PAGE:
South Korea’s Cabinet approved a pair of motions Tuesday to extend the missions of military units operating in waters off Somalia and the United Arab Emirates (UAE).
In the session, chaired by President Moon Jae-in, Cabinet members agreed to lengthen the troop dispatch by another year through Dec. 31, 2020, according to Cheong Wa Dae.
South Korea sent the 300-strong Cheonghae Unit to the Gulf of Aden in 2009 to help fight against piracy. Separately, around 140 special forces have been stationed in the UAE since January 2011 to assist in training local soldiers.
Moon also instructed the government to review ways to make better use of South Korea’s national brand power in publicizing products made by the country’s small-and medium-sized firms, Cheong Wa Dae’s deputy spokesman, Han Jung-woo, said.
Cabinet, meanwhile, endorsed a bill to revise the Act Concerning Implementation of the Hague Convention of International Child Abduction.
South Korea acceded to the convention in late 2012 and the convention came into force in the nation as of March 1, 2013.
The push to amend the legislation is intended to more effectively protect children, especially those of marriage immigrants here, by prohibiting parents or others with custody from forcibly or unilaterally taking them out of South Korea. Cheong Wa Dae said around 80 percent of the immigrants in South Korea hail from countries that are not signatories to the convention.
It would enable South Korea’s justice minister to restrict the departure of children for up to a year in accordance with a court decision. The measure can be extended if necessary.
The Presidential Committee on the Fourth Industrial Revolution also reported to the president a set of policy advice on how to cope with rapidly changing conditions with the advent of a new era from the “unprecedentedly fast development of artificial intelligence over the short term and science-technology over the mid to long haul,” Han added.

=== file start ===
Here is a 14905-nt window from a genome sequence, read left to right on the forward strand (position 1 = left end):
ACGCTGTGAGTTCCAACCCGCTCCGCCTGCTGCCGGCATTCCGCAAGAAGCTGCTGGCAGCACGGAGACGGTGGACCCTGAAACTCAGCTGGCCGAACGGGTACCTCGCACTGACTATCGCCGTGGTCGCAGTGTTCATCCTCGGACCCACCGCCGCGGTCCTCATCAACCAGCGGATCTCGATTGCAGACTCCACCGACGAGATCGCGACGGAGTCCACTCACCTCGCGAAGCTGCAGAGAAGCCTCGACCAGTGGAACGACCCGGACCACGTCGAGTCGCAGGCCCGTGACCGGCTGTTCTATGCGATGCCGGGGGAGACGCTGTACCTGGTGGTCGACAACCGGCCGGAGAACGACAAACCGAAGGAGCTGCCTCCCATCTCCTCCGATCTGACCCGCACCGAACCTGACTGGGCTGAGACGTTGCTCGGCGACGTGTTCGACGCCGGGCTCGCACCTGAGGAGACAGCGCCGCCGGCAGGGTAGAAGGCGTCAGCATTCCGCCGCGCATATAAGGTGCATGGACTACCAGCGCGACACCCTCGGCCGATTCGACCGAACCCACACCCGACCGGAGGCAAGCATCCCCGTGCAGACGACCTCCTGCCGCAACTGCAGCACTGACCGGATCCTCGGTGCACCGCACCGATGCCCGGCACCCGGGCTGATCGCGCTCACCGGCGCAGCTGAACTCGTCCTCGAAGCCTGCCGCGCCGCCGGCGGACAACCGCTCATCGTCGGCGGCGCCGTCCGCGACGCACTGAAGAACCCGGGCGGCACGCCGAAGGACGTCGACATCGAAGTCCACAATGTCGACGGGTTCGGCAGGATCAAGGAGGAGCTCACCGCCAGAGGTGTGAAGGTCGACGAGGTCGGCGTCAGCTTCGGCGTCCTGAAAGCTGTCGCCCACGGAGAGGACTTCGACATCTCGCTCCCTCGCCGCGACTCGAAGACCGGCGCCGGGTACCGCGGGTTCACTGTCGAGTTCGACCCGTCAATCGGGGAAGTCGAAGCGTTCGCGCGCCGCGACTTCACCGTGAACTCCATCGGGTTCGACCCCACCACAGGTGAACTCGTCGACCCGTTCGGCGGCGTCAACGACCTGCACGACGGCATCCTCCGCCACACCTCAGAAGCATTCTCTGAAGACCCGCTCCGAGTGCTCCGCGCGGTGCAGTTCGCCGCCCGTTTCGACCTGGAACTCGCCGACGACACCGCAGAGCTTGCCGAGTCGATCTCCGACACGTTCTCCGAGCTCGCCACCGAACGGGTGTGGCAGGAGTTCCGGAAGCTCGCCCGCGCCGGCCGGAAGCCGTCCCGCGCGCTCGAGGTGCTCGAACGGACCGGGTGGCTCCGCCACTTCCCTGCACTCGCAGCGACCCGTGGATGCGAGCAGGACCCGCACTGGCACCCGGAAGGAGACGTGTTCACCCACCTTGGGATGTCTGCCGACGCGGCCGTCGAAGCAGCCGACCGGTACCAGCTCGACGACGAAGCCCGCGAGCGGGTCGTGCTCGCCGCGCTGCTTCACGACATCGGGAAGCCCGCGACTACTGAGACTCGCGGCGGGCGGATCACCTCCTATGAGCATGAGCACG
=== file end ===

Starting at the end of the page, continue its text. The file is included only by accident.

Speaking in front of pool reporters at the outset of the Cabinet session held at the presidential compound, Moon called for government officials to step up efforts to get pending bills, especially on the economy, passed at the National Assembly.
He cited the need to draw up measures to minimize the negative impact of shorter working hours on small- and medium-sized firms.
South Korea has already introduced a 52-hour workweek system for companies with 300 employees or more under the “work-life balance” campaign. Firms with 50 workers or more are required to introduce in January next year.
Moon said it’s necessary to give those firms more time to make related preparations.
“It’s urgent to get supplementary bills, including flexible working hours, passed at the National Assembly,” the president said, urging related government officials to have more “communication” with lawmakers over the matter.
On Japan’s export curbs against South Korea that began in early July, Moon stressed that lawmakers need to handle a special bill, aimed at enhancing the competitive edge of local industries connected with materials, parts and equipment, at an early date.